Background: Lactobacillus casei is a nonpathogenic gram-positive bacterium widely used in dairy products and has been shown to enhance the cellular immunity of the host.
Methods: To examine the inhibitory effect of L. casei on IgE production, splenocytes obtained from ovalbumin (OVA)-primed BALB/c mice were restimulated in vitro with the same antigen in the presence of heat-killed L. casei. The effect of this bacterium on T helper (Th) phenotype development was also examined with naive T cells from OVA-specific T cell receptor-transgenic mice.
Results: L. casei induced IFN-gamma, but inhibited IL-4 and IL-5 secretion, and markedly suppressed total and antigen-specific IgE secretion by OVA-stimulated splenocytes. The inhibitory effect of L. casei on IgE, IL-4, and IL-5 production was partially abrogated by addition of neutralizing antibody to IFN-gamma. Augmented IL-12 production was also observed in the cell cultures containing L. casei, and anti-IL-12 monoclonal antibody completely restored the IgE, IL-4, and IL-5 production to the control levels. The IL-12 augmentation by L. casei was macrophage-dependent. The Th cell development assay showed the ability of L. casei to induce Th1 development preferentially. This effect was also completely blocked by anti-IL-12 antibody.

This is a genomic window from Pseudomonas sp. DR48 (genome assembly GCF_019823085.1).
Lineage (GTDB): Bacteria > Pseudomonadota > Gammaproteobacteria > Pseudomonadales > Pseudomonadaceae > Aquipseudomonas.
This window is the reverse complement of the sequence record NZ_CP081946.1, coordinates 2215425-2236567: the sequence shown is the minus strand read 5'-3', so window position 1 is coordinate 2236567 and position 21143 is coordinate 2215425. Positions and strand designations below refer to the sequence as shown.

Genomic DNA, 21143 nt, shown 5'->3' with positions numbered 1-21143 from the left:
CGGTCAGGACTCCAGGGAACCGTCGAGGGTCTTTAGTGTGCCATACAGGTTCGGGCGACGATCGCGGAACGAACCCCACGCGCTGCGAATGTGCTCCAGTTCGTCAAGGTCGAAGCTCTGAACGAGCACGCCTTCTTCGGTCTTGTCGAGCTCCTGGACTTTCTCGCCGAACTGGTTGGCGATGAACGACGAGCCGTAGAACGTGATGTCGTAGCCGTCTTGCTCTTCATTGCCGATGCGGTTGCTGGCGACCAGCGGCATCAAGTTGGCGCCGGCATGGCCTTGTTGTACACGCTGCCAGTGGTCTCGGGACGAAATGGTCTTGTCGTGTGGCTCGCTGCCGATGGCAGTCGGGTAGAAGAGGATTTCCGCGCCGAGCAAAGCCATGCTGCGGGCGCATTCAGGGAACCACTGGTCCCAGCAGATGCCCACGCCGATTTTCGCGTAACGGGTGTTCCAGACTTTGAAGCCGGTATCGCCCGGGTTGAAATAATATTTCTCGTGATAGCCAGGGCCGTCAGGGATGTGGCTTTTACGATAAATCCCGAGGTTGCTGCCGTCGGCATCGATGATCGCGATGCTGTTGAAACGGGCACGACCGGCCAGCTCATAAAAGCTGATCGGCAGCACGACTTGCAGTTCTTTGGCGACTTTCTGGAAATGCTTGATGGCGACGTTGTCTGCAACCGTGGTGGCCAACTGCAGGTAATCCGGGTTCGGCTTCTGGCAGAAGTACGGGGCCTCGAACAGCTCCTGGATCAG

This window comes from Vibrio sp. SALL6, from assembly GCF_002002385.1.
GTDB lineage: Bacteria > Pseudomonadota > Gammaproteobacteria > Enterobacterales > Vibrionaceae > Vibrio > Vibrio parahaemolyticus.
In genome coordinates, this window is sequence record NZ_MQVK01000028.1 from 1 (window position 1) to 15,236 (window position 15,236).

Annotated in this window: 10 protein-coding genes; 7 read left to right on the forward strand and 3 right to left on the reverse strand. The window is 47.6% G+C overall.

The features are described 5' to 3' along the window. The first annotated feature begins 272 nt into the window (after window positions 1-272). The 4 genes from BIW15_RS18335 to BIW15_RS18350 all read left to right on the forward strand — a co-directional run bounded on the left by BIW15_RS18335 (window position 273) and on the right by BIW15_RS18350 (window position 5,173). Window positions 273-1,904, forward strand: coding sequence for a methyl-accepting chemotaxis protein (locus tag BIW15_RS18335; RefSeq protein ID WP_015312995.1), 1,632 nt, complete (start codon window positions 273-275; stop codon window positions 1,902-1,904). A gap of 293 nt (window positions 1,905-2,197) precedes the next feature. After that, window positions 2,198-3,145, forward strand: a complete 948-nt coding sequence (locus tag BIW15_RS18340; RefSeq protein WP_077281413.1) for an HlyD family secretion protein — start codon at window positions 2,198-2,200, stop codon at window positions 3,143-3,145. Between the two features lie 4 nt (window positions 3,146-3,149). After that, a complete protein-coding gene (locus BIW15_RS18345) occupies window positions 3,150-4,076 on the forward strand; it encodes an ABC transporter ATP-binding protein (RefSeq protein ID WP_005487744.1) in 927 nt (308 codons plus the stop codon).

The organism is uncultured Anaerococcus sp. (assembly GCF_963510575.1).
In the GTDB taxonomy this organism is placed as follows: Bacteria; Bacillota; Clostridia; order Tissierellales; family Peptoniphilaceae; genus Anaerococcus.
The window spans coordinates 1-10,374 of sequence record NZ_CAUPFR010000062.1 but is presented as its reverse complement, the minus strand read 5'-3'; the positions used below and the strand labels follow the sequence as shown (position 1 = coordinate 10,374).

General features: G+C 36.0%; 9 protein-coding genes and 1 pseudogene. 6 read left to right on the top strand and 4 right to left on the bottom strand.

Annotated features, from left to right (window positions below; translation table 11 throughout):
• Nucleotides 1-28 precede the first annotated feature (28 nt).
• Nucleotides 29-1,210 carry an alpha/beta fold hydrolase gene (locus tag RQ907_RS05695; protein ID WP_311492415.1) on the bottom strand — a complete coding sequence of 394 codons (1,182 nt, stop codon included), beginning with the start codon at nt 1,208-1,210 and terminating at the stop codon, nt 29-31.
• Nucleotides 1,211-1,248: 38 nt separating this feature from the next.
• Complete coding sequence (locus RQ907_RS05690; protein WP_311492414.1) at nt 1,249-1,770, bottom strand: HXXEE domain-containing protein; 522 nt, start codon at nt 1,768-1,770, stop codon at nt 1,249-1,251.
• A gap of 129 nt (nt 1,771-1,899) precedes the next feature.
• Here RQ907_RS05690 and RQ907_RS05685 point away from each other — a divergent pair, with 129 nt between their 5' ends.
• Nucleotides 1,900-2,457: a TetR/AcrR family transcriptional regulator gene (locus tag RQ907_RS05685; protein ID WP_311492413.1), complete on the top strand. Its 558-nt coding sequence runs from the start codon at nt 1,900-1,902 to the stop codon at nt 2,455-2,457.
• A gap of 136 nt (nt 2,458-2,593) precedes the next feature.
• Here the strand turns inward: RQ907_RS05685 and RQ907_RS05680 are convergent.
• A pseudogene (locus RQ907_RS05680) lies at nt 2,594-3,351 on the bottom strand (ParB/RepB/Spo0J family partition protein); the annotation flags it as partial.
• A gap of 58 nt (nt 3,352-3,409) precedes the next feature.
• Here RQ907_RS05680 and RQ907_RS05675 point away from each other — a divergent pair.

Conclusions: This is the first demonstration that a nonpathogenic microorganism, L. casei, can inhibit antigen-induced IgE production through induction of IL-12 secretion by macrophages. The findings suggest a potential use of this organism in preventing IgE-mediated allergy.